I plotted a RasterBrick, but I want to know the coordinates of each corner. I see that xmin = 3263575, xmax = 3300872, etc., but how are those coordinates?

class      : RasterStack 
dimensions : 161, 161, 25921, 12  (nrow, ncol, ncell, nlayers)
resolution : 231.6564, 231.6564  (x, y)
extent     : 3263575, 3300872, -63010.57, -25713.9  (xmin, xmax, ymin, ymax)
crs        : +proj=sinu +lon_0=0 +x_0=0 +y_0=0 +a=6371007.181 +b=6371007.181 +units=m +no_defs 
names      : X2010.01.01, X2010.01.17, X2010.02.02, X2010.02.18, X2010.03.06, X2010.03.22, X2010.04.07, X2010.04.23, X2010.05.09, X2010.05.25, X2010.06.10, X2010.06.26 
min values :        -0.3,        -0.3,        -0.3,        -0.3,        -0.3,        -0.3,        -0.3,        -0.3,        -0.3,        -0.3,        -0.3,        -0.3 
max values :      0.9825,      0.9545,      0.9787,      0.9893,      0.8823,      0.9836,      0.9428,      0.9922,      0.9841,      0.9547,      0.9576,      0.9652 
  • 2
    Why do you need all 4 corner coordinates? The extent gives you the diagional corners. Jul 27 '20 at 23:43

The extent of that raster object is expressed in units according to the crs. So, to get "coordinates" (presumably you're looking for longitude and latitude) you need to create a spatial object with that extent information, and convert it to the desired crs. Based entirely off this answer, you can convert your extent of interest using the following:


ext <- extent(3263575, 3300872, -63010.57, -25713.9)
# You could directly reference your own raster by uncommenting the next line
# ext <- extent(myRasterBrick)

ext <- as(ext, "SpatialPolygons")
sp::proj4string(ext) <- "+proj=sinu +lon_0=0 +x_0=0 +y_0=0 +a=6371007.181 +b=6371007.181 +units=m +no_defs"
# Similarly, use the proj info from your raster to assign crs to extent object
# sp::proj4string(ext) <- proj4string(myRasterBrick)

e.geo <- sp::spTransform(ext, CRS("+proj=longlat +datum=WGS84 +no_defs 
                             +ellps=WGS84 +towgs84=0,0,0"))
  • 1
    But, then to get the corner coordinates of the SpatialPolygons object you need to access the node coordinates in the @Polygon slot which can be tricky. If you just use sp::coordinates it will return the centroid. Jul 27 '20 at 23:41
  • @JeffreyEvans Once I get the centroid (3282224, -44362.23), how do I convert that to coordinates? Jul 31 '20 at 20:47
  • 1
    @LauraMills What do you mean, those are the [x,y] coordinates? What is it you are expecting? Based on your post your coordinates would be in a sinusoidal orbital projection, Ideally you want spatial data in projected space so units are in distance and not degrees. If you are wanting latitude and longitude in decimal degrees then you have to reproject your data into this coordinate system using projectExtent, projectRaster, st_transform or spTransform depending on data. I think that in order to understand what is going on here you need to read up on projections. Jul 31 '20 at 21:07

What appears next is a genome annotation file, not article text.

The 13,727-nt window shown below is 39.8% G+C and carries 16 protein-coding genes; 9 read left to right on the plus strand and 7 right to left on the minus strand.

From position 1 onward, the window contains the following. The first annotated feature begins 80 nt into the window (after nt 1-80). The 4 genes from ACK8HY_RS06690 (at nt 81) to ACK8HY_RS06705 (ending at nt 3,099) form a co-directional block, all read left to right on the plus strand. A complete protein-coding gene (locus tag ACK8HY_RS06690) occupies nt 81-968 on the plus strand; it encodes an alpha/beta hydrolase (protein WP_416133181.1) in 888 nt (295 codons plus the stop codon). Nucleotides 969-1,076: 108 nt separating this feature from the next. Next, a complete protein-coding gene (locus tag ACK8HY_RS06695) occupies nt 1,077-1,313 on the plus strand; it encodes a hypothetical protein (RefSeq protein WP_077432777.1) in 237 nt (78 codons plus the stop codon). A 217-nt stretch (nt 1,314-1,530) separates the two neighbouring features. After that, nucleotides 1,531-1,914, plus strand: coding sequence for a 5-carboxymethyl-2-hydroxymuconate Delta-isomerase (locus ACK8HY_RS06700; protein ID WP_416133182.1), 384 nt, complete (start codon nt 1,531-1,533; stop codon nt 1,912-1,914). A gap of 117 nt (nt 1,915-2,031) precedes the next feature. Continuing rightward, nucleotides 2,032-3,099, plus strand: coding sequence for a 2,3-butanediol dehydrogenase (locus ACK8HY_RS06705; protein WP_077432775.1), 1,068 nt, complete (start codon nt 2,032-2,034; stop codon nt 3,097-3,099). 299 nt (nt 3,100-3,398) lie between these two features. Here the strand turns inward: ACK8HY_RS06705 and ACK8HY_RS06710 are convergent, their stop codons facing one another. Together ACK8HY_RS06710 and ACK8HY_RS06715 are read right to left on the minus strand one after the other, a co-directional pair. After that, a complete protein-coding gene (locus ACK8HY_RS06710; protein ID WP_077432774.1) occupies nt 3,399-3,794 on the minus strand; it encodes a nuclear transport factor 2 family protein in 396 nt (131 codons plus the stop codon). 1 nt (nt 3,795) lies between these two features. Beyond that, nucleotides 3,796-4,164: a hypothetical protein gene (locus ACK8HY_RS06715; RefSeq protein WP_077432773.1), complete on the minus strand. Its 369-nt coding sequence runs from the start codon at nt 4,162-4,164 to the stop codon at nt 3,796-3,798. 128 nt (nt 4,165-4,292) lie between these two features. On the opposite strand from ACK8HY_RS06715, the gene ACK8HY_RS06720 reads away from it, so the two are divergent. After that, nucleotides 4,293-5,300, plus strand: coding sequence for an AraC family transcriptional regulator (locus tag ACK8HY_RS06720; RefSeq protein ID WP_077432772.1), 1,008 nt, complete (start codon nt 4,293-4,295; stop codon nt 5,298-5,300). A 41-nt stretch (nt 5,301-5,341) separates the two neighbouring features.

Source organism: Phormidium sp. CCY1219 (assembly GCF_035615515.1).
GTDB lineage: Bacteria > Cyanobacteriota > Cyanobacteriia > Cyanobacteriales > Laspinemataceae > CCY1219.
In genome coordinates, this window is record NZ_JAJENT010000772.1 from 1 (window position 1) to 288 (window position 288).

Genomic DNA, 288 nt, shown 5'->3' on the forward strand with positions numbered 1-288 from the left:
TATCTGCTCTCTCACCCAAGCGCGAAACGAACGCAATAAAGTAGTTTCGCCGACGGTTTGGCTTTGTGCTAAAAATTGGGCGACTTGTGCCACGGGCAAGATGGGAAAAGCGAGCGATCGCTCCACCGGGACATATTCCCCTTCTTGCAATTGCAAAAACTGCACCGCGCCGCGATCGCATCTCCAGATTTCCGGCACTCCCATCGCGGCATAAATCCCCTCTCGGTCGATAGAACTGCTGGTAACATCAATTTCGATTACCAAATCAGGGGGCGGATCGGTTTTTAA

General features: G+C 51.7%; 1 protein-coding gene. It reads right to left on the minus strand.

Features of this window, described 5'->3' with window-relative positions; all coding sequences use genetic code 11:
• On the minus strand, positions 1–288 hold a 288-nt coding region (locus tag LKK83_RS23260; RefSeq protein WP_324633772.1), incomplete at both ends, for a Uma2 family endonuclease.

Here is how you return the four corner coordinates of the raster extent. If you use sp::coordinates on the extent object then the polygon centroid coordinate is returned.

Here is an example of your raster, note that I do not have to assign a projection because everything will remain in the same projection space without it defined.

r <- raster(extent(3263575, 3300872, -63010.57, -25713.9),
    r[] <- runif(ncell(r))

Now, create the extent polygon and then pull the node coordinates for the polygon.

e <- as(extent(r), "SpatialPolygons")  
  ( corner.coords <- e@polygons[[1]]@Polygons[[1]]@coords[1:4,] )

Now, the easy way. The sf::st_coordinates function returns polygon node coordinates and not centroids so we can do this in one fell swoop. Note that we are coercing the SpatialPolygons to an sf object in the same call. The index subsetting is removing two reference columns and the last coordinate pair that is the closing coordinate (same as the first) for the polygon.

sf::st_coordinates(as(as(extent(r), "SpatialPolygons"), "sf"))[1:4,][,1:2]  

Lets plot the results and create a points feature class while we are at it.

p=SpatialPoints(sf::st_coordinates(as(as(extent(r), "SpatialPolygons"), "sf"))[1:4,][,1:2] )

  • Does this approach generate corner coordinates for all transformations? If we made a "perfect square" in, say, an Albers projection, and then transformed the extent information of that square into lat/lon, would the corner points be true representatives of the corners in the Albers projection? i.e. would the xmin, xmax, ymin, and ymax be retained? Jul 28 '20 at 18:58
  • 1
    It would be the corner coordinates of whatever projection the raster is in. The corners are based on the raster extent which are defined as the lower left (origin), upper right coordinates and array size based on [x,y] cell size. If you want corner coordinates in a different projection space, and do not want to transform your raster, you can incorporate raster::projectExtent into the above code. Jul 28 '20 at 19:15

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